Pepperrell, Sir William

Pepperrell, Sir William,

1696–1759, American colonial military commander, b. Kittery Point, Maine (then part of Massachusetts). A wealthy merchant, landowner, and businessman, he became a colonel in the colonial militia, was a delegate to the Massachusetts General Court and a member of the governor's council, and was appointed chief justice in 1730. In 1745, in King George's War (see French and Indian WarsFrench and Indian Wars,
1689–1763, the name given by American historians to the North American colonial wars between Great Britain and France in the late 17th and the 18th cent.
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), he commanded the land forces that, with a British fleet under Sir Peter Warren, captured the French fortress LouisburgLouisburg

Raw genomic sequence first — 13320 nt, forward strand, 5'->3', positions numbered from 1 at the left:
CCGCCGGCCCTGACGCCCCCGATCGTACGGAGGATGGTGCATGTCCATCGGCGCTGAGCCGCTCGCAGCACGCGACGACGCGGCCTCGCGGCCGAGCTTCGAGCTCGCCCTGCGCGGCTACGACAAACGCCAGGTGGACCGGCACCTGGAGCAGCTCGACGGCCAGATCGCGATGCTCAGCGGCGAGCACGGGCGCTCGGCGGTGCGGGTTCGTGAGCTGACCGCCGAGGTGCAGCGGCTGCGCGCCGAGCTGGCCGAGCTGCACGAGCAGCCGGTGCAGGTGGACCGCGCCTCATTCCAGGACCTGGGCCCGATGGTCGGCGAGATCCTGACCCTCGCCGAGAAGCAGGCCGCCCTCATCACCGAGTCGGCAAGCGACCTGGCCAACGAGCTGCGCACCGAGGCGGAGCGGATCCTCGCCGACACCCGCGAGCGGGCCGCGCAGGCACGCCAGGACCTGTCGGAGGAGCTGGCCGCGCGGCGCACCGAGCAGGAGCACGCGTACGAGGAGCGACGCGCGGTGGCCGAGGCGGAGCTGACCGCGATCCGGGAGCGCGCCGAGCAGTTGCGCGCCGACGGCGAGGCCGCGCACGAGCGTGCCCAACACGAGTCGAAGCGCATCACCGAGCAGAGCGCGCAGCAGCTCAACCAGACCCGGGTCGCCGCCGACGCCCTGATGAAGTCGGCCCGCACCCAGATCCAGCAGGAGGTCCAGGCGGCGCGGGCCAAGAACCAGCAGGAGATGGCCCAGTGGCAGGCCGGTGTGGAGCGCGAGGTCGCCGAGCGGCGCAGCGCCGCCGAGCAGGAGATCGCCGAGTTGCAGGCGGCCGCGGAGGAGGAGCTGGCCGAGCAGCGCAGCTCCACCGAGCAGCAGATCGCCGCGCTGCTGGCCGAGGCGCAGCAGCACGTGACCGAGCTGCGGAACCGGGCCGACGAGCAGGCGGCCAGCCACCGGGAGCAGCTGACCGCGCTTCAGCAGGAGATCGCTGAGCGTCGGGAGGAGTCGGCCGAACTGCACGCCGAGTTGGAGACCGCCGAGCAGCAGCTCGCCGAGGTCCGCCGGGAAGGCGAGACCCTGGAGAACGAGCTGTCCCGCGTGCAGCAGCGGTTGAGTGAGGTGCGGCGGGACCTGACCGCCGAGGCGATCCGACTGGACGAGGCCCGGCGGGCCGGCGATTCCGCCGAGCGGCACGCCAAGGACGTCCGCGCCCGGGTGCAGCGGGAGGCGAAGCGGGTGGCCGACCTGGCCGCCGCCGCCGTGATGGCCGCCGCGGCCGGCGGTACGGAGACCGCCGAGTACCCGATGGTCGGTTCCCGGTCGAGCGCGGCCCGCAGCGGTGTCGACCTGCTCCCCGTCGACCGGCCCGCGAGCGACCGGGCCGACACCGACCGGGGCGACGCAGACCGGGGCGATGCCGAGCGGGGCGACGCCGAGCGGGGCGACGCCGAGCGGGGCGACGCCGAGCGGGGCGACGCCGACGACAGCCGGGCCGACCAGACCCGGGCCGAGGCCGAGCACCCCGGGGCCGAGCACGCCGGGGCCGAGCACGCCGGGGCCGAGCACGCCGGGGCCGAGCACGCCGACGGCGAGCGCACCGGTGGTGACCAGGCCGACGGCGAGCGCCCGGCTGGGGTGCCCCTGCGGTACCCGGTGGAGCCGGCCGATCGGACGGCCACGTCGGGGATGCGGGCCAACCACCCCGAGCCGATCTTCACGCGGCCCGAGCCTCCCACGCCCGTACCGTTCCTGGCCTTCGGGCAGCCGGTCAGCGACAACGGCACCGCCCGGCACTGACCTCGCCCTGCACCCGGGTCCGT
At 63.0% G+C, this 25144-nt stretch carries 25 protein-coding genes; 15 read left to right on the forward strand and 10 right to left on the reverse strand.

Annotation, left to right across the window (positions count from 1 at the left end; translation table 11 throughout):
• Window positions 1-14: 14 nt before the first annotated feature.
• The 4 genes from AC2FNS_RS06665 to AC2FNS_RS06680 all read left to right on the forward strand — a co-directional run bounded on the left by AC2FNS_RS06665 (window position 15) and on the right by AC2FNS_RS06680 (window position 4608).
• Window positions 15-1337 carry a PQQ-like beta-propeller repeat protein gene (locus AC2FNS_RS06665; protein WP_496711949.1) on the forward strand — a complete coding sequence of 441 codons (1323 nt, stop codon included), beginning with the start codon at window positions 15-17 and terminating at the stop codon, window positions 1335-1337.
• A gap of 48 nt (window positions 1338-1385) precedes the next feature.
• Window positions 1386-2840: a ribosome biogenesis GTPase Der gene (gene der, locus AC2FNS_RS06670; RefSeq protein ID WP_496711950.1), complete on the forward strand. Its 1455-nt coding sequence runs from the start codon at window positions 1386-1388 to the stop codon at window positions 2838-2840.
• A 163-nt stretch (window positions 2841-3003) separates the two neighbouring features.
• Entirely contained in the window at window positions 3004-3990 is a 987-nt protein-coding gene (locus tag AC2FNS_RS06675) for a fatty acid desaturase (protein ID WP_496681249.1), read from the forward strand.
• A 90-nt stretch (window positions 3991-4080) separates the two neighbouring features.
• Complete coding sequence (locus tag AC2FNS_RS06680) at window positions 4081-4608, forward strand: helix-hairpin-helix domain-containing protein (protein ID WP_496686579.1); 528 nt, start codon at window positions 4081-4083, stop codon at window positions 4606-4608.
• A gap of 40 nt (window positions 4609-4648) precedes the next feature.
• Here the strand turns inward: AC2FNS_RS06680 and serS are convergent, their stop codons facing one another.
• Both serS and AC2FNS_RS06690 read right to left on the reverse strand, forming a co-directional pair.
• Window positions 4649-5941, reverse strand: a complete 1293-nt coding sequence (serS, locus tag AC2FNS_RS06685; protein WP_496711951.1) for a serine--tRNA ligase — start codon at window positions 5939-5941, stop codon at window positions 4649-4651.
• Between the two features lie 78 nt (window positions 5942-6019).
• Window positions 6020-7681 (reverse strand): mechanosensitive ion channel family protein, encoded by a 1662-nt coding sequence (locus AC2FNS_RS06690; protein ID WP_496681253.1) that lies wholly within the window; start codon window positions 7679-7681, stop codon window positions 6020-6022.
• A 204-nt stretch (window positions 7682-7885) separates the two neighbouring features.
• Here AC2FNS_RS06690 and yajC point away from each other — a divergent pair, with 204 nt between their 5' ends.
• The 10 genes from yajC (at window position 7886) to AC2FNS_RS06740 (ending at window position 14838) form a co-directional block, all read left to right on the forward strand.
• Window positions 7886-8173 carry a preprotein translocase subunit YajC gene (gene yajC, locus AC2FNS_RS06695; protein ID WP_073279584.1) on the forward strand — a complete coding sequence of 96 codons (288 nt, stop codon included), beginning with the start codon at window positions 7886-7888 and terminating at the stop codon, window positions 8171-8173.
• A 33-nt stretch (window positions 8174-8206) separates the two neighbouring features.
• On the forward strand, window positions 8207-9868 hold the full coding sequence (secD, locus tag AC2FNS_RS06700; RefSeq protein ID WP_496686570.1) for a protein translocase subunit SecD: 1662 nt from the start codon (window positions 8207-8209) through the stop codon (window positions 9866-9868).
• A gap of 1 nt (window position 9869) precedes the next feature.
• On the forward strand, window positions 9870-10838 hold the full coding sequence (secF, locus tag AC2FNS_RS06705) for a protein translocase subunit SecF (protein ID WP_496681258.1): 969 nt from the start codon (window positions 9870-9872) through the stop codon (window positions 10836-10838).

, town (1991 pop. 1,261), E Cape Breton Island, N.S., Canada. The town, an ice-free port, is near the site of the great fortress of Louisbourg, built (1720–40) by France as its Gibraltar in America.
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, on Cape Breton, Canada. In recognition of this service, he was the first Native American to be created baronet (1746). Sir William also commanded a regiment in the last of the French and Indian Wars, and as president of the council he briefly governed (1756–57) Massachusetts. His journal of the Louisburg expedition was published by the American Antiquarian Society in its Proceedings, Vol. XX (1911).


See J. F. Sprague, Three Men from Maine (1924); study by B. Fairchild (1954).

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Pepperrell, Sir William

(1696–1759) colonial leader; born in Kittery, Maine. He was a successful merchant, a chief justice, and an amateur soldier. Following the Yankee capture of Fort Louisbourg under his leadership, Pepperrell was made a baronet.
The Cambridge Dictionary of American Biography, by John S. Bowman. Copyright © Cambridge University Press 1995. Reproduced with permission.